Neuroepithelioma-derived cell lines express functional receptors that support HCV entry at comparable levels to that of hepatoma cells. HCV infection in vitro is not restricted to hepatic-derived cells, so HCV might infect cells of the CNS in vivo.
OCLN; neurotropism; brain; therapy; replicon; Huh-7; VX-950
2009 pandemic H1N1 (pH1N1) influenza posed an increased risk of severe illness among pregnant women. Data on risk factors associated with death of pregnant women and neonates with pH1N1 infections are limited outside of developed countries.
Retrospective observational study in 394 severe or critical pregnant women admitted to a hospital with pH1N1 influenza from Sep. 1, 2009 to Dec. 31, 2009. rRT-PCR testing was used to confirm infection. In-hospital mortality was the primary endpoint of this study. Univariable logistic analysis and multivariate logistic regression analysis were used to investigate the potential factors on admission that might be associated with the maternal and neonatal mortality.
394 pregnant women were included, 286 were infected with pH1N1 in the third trimester. 351 had pneumonia, and 77 died. A PaO2/FiO2 ≤ 200 (odds ratio (OR), 27.16; 95% confidence interval (CI), 2.64-279.70) and higher BMI (i.e. ≥ 30) on admission (OR, 1.26; 95% CI, 1.09 to 1.47) were independent risk factors for maternal death. Of 211 deliveries, 146 neonates survived. Premature delivery (OR, 4.17; 95% CI, 1.19-14.56) was associated neonatal mortality. Among 186 patients who received mechanical ventilation, 83 patients were treated with non-invasive ventilation (NIV) and 38 were successful with NIV. The death rate was lower among patients who initially received NIV than those who were initially intubated (24/83, 28.9% vs 43/87, 49.4%; p = 0.006). Septic shock was an independent risk factor for failure of NIV.
Severe hypoxemia and higher BMI on admission were associated with adverse outcomes for pregnant women. Preterm delivery was a risk factor for neonatal death among pregnant women with pH1N1 influenza infection. NIV may be useful in selected pregnant women without septic shock.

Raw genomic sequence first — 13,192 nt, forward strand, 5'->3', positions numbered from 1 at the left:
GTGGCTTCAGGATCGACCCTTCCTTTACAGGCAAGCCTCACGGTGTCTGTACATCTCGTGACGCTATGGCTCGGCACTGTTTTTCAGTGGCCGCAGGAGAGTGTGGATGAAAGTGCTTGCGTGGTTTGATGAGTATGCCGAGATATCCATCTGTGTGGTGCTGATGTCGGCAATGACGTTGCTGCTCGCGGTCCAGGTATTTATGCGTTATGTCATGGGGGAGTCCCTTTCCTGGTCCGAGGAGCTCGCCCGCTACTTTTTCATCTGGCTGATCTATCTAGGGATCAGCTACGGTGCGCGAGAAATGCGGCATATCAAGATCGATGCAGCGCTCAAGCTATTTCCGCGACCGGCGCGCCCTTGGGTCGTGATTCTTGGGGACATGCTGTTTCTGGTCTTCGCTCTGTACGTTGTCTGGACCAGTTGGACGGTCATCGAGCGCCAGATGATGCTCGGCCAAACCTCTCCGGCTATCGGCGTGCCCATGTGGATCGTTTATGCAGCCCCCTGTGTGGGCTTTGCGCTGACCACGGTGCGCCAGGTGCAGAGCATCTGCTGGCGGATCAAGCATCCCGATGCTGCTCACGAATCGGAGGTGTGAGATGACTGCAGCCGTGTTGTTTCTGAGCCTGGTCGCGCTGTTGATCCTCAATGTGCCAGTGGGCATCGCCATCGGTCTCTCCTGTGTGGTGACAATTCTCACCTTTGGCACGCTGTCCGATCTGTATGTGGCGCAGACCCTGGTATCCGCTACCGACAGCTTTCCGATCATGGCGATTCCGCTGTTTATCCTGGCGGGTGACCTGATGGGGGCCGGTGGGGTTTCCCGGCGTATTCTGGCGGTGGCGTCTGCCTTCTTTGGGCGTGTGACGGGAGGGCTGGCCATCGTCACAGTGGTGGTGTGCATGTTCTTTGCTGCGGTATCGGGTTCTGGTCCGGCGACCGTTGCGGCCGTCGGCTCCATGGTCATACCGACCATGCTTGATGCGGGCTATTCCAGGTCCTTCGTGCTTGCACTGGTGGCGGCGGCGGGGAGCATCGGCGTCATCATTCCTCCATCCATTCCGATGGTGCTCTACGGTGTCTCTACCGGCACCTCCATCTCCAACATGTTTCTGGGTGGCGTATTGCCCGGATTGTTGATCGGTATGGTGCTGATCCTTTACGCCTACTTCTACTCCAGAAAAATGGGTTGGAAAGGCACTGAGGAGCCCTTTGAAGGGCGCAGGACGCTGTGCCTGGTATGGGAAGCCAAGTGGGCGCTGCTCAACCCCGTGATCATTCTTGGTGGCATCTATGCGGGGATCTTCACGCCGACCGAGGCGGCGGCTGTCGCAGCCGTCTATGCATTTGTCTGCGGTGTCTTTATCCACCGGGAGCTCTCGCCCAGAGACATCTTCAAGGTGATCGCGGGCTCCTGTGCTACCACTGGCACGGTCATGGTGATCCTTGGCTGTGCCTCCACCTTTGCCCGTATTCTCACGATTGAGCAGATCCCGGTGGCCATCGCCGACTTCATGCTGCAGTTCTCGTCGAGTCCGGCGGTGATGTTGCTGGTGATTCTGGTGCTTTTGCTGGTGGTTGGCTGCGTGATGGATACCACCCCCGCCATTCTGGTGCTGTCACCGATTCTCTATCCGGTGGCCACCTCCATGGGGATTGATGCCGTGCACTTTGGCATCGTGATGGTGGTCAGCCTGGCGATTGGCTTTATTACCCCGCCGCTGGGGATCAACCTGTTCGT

Pregnant women; Neonate; Pandemic H1N1 influenza; Mortality; Non-invasive ventilation
There is limited data on the clinical outcome of patients with pandemic H1N1 (pH1N1) pneumonia who received oseltamivir treatment, especially when the treatment was administered more than 48 hours after symptom onset.
During the pandemic in 2009, a cohort of pH1N1 influenza pneumonia was built in China, and their clinical information was collected systematically, and analyzed with Cox models.
920 adults and 541 children with pneumonia who didn't receive corticosteroids were analyzed. In-hospital mortality was higher in adults who did not receive antiviral therapy (18.2%) than those with who received oseltamivir ≤ 2days (2.9%), between 2–5 days (4.6%) and >5 days after illness onset (4.9%), p<0.01. A similar trend was observed in pediatric patients. Cox regression showed that at 60 days after symptoms onset, 11 patients (10.8%) who did not receive antivirals died versus 4 (1.8%), 18 (3.3%), and 23 (3.7%) patients whose oseltamivir treatment was started ≤ 2days, between 2–5days, and >5 days, respectively. For males patients, aged ≥ 14 years and baseline PaO2/FiO2<200, oseltamivir administration reduced the mortality risk by 92.1%, 88% and 83.5%, respectively. Higher doses of oseltamivir (>3.8 mg/kg/d) did not improve clinical outcome (mortality, higher dose 2.5% vs standard dose 2.8%, p>0.05).
Antiviral therapy might reduce mortality of patients with pH1N1 pneumonia, even when initiated more than 48 hours after onset of illness. Greater protective effects might be in males, patients aged 14–60 years, and patients with PaO2/FiO2<200.
Protozoa in the phylum Apicomplexa are a large group of obligate intracellular parasites. Toxoplasma gondii and other apicomplexan parasites, such as Plasmodium falciparum, cause diseases by reiterating their lytic cycle, comprising host cell invasion, parasite replication, and parasite egress. The successful completion of the lytic cycle requires that the parasite senses changes in its environment and switches between the non-motile (for intracellular replication) and motile (for invasion and egress) states appropriately. Although the signaling pathway that regulates the motile state switch is critical to the pathogenesis of the diseases caused by these parasites, it is not well understood. Here we report a previously unknown mechanism of regulating the motility activation in Toxoplasma, mediated by a protein lysine methyltransferase, AKMT (for Apical complex lysine (K) methyltransferase). AKMT depletion greatly inhibits activation of motility, compromises parasite invasion and egress, and thus severely impairs the lytic cycle. Interestingly, AKMT redistributes from the apical complex to the parasite body rapidly in the presence of egress-stimulating signals that increase [Ca2+] in the parasite cytoplasm, suggesting that AKMT regulation of parasite motility might be accomplished by the precise temporal control of its localization in response to environmental changes.